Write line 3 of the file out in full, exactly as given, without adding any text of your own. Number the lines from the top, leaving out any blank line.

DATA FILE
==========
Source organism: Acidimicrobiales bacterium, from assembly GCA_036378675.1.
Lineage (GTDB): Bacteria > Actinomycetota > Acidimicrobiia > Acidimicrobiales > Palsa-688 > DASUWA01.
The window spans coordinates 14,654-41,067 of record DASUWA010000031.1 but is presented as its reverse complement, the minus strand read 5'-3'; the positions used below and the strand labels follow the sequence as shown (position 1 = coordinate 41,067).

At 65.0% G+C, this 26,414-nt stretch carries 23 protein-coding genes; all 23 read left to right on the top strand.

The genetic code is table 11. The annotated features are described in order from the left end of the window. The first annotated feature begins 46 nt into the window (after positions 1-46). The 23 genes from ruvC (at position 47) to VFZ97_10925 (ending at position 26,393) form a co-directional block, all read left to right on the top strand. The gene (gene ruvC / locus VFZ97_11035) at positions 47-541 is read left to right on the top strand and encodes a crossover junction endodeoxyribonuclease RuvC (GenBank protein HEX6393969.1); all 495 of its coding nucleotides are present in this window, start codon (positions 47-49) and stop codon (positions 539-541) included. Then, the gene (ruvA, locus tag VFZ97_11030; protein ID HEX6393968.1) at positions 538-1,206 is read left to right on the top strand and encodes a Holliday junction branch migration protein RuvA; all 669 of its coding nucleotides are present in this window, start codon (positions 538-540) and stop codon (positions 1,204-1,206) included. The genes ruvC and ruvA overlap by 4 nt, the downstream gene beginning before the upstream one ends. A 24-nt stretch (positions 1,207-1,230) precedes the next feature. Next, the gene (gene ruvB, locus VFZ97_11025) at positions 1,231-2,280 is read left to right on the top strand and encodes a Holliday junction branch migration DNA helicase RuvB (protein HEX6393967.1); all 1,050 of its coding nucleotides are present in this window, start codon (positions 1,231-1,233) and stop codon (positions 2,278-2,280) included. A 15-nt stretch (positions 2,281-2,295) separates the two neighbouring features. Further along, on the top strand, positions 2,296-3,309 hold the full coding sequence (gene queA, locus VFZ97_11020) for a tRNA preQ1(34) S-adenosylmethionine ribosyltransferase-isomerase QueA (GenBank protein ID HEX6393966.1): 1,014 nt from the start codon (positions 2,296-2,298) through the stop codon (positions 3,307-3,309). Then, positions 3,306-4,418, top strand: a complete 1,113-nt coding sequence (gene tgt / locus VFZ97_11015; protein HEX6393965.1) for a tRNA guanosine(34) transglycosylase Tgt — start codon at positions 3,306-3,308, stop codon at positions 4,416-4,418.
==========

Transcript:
The window spans coordinates 14,654-41,067 of record DASUWA010000031.1 but is presented as its reverse complement, the minus strand read 5'-3'; the positions used below and the strand labels follow the sequence as shown (position 1 = coordinate 41,067).